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New website to promote Australian literature

The Copyright Agency Limited (CAL) has announced it will soon launch a new website to promote Australian literature.

Plans for the Reading Australia project were unveiled last week at the Association for the Study of Australian Literature (ASAL) conference in Wellington, New Zealand. The website will promote 200 Australian literary works, and will provide a range of material, including articles, biographies, and photographs, relating to the works.

The Reading Australia project is being managed by a committee made up of representatives from ASAL, CAL, the Australian Society of Authors (ASA), the University of New England (UNE) and Aust Lit. 

Committee member Anne Pender told Bookseller+Publisher that organisers hoped to have material for the first three texts ready by October this year. These will be Anna Funder’s Stasiland (Text), Tara June Winch’s Swallow the Air (UQP) and Miles Franklin’s My Brilliant Career. A full list of the 200 titles, which include novels, short story collections, nonfiction, drama and children’s books, is available on the ASA website here.

‘The main purpose of the project is to provide critical resources (essays) that explore Australian texts, not to provide the actual texts,’ she said. ‘The resources we are creating are designed to help teachers, students, scholars and general readers in understanding a range of Australian texts.’

The website is sponsored by CAL, which allocated $100,000 from its Cultural Fund to the project two years ago.

‘This money has been used for a variety of activities linked to the project,’ CAL cultural fund manager Zoe Rodriguez told Bookseller+Publisher. Rodriguez said these activities included engaging the ASA Council to select the list of the first 200 titles to be featured; providing UNE with funding to run a round-table to discuss the parameters of the project; funding for UNE to commission authors to write 2000- to 3000-word pieces on titles selected from the list of 200 books; and design and web interface for the website.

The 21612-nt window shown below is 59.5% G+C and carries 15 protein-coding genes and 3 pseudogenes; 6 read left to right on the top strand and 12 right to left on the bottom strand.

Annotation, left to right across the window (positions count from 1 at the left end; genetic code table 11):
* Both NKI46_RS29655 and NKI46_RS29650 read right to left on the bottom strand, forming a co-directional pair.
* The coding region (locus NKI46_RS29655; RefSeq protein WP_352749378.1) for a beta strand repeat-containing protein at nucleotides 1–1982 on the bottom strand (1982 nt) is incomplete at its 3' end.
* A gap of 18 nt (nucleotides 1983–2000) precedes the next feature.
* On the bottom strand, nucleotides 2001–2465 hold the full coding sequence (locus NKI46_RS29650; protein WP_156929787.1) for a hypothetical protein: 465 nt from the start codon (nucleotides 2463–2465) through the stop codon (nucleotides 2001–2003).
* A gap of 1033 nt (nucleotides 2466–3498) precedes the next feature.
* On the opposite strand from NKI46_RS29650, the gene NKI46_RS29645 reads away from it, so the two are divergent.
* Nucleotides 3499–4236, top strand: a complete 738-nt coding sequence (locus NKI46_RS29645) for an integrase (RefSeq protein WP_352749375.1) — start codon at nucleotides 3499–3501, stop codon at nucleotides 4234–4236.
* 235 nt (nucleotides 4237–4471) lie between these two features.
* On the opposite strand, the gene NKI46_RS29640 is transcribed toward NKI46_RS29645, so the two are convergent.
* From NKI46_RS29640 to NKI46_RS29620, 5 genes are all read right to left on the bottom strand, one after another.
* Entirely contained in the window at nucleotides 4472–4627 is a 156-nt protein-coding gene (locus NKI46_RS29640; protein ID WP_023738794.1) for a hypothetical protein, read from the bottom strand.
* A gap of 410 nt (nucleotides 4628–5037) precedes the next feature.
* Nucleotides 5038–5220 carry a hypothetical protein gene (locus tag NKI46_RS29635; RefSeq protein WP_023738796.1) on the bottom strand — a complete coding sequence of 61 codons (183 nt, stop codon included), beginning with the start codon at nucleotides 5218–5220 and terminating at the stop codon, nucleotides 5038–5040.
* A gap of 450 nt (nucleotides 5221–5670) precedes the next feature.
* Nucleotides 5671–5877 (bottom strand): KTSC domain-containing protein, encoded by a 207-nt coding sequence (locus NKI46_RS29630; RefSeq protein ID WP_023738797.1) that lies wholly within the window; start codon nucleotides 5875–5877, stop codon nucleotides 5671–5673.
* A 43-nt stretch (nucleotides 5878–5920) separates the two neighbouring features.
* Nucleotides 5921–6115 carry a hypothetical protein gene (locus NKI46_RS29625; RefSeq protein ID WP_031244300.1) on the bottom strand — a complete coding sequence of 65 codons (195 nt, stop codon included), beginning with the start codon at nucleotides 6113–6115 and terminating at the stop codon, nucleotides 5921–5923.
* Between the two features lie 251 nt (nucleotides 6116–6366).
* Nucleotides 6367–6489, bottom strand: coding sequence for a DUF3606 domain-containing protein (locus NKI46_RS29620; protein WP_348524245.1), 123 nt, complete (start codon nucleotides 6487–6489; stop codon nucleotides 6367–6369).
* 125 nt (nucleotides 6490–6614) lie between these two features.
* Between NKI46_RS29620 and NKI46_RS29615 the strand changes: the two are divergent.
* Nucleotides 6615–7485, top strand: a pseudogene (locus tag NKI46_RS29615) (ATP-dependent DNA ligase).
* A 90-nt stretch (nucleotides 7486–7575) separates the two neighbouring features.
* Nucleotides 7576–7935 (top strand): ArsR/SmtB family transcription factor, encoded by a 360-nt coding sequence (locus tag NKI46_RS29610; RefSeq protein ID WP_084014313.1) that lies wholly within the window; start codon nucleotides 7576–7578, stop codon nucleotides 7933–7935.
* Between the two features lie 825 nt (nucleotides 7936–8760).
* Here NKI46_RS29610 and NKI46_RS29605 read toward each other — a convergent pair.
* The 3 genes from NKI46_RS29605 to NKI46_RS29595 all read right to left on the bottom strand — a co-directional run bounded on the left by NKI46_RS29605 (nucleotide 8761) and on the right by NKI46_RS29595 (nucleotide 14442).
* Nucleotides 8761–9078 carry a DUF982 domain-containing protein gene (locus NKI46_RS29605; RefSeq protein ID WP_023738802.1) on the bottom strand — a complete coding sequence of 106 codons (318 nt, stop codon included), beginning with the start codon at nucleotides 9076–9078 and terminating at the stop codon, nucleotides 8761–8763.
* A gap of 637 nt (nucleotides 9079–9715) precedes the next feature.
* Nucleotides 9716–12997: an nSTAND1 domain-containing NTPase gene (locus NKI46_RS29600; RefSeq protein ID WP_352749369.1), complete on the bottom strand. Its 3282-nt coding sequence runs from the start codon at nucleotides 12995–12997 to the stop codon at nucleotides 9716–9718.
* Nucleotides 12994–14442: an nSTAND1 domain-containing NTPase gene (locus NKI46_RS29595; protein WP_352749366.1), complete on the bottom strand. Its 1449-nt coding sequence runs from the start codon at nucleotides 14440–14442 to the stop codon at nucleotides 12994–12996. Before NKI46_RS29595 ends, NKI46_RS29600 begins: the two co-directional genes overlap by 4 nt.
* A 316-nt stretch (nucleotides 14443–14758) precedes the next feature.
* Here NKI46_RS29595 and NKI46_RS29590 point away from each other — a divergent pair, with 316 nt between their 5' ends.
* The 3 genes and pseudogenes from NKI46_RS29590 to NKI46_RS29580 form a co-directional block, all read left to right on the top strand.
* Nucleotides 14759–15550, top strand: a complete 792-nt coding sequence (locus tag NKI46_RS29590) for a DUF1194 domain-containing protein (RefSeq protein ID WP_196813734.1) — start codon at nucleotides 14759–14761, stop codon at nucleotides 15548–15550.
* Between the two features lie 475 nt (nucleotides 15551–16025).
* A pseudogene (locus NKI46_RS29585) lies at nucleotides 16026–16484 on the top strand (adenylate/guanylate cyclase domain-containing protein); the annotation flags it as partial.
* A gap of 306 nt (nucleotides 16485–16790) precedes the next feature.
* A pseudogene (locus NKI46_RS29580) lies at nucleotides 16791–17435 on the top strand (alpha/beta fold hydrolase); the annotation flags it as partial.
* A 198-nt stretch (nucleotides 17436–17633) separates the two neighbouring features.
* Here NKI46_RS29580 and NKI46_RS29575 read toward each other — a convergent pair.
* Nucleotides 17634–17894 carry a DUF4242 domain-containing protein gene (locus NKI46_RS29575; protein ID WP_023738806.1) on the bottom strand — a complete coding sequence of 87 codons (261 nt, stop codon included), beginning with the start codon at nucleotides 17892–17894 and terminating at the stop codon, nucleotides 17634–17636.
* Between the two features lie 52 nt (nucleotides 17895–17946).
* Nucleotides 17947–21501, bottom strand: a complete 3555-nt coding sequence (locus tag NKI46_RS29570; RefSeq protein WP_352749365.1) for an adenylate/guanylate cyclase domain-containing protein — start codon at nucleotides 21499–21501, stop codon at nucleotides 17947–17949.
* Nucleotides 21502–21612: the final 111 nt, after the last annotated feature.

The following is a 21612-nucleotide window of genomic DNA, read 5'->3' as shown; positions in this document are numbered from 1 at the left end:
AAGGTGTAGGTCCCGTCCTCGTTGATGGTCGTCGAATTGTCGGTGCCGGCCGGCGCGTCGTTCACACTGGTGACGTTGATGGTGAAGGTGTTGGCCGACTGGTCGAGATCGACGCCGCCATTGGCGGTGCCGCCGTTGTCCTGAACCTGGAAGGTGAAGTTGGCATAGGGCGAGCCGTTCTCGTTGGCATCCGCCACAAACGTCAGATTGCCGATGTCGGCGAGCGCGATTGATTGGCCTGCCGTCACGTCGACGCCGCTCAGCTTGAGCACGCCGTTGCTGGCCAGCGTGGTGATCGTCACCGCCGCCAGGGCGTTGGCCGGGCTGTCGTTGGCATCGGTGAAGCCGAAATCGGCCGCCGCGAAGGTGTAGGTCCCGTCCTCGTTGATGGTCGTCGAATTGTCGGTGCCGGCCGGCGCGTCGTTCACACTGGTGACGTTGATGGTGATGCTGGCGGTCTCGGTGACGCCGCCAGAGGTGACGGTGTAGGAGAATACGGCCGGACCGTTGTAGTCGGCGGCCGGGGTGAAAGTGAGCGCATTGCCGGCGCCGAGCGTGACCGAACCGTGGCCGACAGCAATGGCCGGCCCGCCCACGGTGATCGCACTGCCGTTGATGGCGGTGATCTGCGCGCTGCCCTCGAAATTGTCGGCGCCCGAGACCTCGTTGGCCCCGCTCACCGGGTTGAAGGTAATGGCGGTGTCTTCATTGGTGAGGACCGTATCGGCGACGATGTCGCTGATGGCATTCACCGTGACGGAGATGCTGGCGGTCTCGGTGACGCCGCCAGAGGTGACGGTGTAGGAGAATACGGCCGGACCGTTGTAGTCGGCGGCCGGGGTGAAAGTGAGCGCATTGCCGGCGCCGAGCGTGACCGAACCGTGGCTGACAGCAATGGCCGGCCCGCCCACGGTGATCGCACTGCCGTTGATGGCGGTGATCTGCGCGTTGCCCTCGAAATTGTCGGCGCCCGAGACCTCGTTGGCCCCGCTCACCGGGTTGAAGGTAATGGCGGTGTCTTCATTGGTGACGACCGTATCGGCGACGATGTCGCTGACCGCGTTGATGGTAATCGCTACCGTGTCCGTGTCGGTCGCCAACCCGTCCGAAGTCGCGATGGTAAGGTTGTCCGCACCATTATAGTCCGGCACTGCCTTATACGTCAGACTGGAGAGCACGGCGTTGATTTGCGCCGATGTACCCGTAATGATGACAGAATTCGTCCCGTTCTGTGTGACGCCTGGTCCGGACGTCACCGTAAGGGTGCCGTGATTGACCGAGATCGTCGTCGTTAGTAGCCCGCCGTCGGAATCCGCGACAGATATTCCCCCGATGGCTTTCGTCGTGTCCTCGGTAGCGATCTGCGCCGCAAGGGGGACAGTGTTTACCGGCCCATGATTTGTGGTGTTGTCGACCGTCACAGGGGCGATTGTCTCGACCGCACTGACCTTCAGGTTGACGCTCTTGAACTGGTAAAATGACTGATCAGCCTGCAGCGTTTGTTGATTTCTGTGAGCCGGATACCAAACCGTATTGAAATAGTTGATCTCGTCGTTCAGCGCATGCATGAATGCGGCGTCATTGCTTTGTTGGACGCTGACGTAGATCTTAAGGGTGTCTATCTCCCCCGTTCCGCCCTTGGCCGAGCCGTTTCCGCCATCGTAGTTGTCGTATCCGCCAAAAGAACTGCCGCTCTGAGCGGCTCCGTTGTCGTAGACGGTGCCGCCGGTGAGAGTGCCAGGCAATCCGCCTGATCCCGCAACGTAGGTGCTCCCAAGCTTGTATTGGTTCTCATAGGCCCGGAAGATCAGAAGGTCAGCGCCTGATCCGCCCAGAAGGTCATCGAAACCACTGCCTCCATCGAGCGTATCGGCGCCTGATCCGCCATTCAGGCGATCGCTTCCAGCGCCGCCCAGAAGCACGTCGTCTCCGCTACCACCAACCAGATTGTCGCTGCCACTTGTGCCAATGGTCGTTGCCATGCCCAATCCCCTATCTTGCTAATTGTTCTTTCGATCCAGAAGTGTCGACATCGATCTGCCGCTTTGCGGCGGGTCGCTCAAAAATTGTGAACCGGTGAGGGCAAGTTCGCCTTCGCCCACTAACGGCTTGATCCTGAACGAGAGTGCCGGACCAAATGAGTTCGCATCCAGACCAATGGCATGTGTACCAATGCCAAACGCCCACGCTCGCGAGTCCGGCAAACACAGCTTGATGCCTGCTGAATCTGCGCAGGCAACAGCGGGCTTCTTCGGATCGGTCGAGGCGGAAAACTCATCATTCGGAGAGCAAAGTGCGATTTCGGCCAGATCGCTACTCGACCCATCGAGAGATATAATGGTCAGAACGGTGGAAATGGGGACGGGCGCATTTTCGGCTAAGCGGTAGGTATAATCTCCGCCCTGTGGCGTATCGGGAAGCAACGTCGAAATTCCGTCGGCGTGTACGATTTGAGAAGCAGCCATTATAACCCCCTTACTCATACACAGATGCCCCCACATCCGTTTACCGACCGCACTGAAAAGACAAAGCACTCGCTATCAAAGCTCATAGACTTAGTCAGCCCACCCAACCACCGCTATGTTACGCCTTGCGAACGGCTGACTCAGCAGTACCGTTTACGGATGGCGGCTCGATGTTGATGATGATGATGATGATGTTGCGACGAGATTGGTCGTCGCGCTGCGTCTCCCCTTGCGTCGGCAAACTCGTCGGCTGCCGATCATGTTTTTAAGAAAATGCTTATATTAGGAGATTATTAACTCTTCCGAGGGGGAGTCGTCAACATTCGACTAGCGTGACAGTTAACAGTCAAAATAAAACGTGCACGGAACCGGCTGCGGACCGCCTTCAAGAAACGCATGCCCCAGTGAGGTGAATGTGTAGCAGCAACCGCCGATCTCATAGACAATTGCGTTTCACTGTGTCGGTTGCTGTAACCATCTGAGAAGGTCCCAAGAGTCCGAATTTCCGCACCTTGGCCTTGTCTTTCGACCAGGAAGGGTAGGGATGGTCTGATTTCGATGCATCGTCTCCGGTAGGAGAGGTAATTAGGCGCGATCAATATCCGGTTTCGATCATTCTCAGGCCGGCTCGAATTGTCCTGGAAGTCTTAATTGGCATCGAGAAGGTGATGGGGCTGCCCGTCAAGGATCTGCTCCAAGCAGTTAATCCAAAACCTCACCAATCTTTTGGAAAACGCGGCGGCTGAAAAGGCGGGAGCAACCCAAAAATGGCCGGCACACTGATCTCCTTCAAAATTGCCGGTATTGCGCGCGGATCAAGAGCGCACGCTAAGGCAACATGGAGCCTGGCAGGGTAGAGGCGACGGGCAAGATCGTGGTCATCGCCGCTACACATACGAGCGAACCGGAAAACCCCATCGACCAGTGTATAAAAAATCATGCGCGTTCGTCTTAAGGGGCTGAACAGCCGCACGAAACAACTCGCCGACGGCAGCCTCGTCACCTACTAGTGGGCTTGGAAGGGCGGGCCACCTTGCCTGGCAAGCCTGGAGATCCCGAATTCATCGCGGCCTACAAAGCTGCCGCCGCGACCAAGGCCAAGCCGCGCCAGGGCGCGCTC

Rodriguez said that Text Publishing had also been funded to commission authors to write introductions for some of the titles in its recent Australian Classics series. ‘Text applied for funding late last year, and our funding is going towards introductions for some of the works that are both on Text’s list and ours,’ she said. ‘These will be commercialised for a period and then available for free access … from the Reading Australia web resource.’

Rodriquez said that Reading Australia may make some titles available from the website by digitising them. ‘Where titles are not in print: if they are in copyright we’ll contact the copyright owners [or their estates] and seek permission to digitise and make them available online as POD,’ she said. ‘If they are out of copyright we will digitise them and make them available from Reading Australia.’

She added that for works that are in print ‘we will link to websites from which they can be purchased … local booksellers and/or the publishers, where they sell direct to consumers’.

President of ASAL and member of the Reading Australia committee Bernadette Brennan told Bookseller+Publisher that ‘the Reading Australia project came about because Brian Johns at the Copyright Agency wanted to make resources easily available for the appreciation and study of Australian literature’.



Category: Local news